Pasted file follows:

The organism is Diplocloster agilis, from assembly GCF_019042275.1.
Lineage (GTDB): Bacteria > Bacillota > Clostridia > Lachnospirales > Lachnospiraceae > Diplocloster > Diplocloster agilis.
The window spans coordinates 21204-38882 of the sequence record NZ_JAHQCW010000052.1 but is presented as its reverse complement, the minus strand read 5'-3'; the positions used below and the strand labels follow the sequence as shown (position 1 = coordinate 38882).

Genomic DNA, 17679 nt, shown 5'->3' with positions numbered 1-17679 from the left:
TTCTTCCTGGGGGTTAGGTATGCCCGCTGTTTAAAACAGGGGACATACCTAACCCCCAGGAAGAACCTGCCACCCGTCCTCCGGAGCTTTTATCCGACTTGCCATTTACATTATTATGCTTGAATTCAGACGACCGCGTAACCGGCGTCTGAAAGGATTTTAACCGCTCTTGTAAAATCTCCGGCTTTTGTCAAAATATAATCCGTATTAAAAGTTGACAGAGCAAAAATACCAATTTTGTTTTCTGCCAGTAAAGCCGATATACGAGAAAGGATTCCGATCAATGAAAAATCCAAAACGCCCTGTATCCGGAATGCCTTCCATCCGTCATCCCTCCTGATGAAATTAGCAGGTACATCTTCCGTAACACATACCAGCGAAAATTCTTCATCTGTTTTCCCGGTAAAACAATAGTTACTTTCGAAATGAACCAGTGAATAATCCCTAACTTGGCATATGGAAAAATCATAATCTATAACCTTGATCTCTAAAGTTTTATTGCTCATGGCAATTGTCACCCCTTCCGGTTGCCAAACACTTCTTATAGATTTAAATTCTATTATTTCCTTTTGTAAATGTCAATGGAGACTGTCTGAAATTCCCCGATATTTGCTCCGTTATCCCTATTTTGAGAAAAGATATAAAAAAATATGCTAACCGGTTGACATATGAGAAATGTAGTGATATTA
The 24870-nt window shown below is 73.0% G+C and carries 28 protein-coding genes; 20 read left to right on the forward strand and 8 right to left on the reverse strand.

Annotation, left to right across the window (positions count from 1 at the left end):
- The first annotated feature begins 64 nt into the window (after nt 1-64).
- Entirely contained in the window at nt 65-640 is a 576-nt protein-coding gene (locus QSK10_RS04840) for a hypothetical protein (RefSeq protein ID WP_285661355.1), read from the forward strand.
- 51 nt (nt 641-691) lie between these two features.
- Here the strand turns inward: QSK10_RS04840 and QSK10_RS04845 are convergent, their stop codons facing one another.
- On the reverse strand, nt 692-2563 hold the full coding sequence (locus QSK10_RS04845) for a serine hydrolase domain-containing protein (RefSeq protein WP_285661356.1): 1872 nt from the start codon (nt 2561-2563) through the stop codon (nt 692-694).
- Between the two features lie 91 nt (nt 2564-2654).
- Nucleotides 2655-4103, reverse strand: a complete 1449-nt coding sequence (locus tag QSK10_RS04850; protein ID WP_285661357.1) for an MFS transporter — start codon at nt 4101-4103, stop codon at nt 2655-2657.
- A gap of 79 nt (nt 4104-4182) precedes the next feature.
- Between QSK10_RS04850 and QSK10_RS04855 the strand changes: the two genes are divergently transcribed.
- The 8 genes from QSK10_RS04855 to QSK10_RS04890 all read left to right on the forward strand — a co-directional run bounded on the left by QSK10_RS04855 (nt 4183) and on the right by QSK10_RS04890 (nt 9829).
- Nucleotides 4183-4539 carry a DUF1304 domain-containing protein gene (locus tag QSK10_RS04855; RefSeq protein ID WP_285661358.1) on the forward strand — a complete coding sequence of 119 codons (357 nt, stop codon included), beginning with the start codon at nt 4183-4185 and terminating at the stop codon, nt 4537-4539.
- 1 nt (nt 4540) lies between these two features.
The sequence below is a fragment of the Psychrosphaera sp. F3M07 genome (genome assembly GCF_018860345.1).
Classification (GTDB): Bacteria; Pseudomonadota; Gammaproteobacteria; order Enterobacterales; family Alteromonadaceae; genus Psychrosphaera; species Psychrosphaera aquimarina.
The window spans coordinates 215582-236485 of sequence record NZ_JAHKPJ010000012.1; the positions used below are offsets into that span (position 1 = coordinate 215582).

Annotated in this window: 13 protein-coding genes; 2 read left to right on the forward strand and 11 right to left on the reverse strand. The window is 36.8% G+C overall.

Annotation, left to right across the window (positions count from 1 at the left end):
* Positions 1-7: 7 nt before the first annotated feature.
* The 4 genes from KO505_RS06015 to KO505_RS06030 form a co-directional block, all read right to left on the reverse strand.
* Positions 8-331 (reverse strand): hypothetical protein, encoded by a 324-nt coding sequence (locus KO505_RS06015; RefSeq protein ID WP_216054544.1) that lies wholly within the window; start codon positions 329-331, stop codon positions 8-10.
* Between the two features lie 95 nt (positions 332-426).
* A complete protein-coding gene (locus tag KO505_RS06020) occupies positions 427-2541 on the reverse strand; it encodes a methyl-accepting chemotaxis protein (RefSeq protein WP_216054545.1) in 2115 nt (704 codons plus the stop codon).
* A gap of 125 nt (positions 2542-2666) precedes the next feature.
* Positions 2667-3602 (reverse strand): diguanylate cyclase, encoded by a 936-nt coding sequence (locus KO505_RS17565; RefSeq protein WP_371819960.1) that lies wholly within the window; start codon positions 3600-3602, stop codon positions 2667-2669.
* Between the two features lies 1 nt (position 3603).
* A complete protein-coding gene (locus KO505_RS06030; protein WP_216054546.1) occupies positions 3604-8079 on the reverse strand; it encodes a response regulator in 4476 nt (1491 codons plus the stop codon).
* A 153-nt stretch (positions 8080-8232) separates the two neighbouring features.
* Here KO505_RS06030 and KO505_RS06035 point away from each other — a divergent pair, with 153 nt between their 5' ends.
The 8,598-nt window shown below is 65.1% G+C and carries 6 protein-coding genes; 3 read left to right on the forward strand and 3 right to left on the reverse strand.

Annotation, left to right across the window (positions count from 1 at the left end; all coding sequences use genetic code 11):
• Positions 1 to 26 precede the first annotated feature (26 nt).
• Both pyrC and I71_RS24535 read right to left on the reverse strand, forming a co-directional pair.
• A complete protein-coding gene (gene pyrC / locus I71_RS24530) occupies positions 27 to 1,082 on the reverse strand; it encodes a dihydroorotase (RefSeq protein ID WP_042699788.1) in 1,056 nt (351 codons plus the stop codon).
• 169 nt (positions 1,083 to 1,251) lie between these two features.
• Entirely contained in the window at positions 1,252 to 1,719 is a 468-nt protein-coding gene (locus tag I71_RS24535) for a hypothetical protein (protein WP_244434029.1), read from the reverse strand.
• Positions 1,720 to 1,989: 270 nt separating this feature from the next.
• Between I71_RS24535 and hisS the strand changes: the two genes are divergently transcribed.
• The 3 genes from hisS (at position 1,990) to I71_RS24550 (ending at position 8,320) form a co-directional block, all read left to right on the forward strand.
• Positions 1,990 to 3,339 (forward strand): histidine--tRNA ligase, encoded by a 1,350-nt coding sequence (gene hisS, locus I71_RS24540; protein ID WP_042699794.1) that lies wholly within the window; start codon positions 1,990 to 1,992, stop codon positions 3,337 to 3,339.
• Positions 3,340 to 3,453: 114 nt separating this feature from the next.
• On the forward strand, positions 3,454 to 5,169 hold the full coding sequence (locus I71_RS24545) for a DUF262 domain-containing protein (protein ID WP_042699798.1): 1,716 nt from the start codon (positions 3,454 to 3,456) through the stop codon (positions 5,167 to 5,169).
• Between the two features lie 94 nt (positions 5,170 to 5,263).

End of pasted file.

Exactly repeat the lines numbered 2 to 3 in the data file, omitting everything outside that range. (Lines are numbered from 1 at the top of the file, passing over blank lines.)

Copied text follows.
Lineage (GTDB): Bacteria > Bacillota > Clostridia > Lachnospirales > Lachnospiraceae > Diplocloster > Diplocloster agilis.
The window spans coordinates 21204-38882 of the sequence record NZ_JAHQCW010000052.1 but is presented as its reverse complement, the minus strand read 5'-3'; the positions used below and the strand labels follow the sequence as shown (position 1 = coordinate 38882).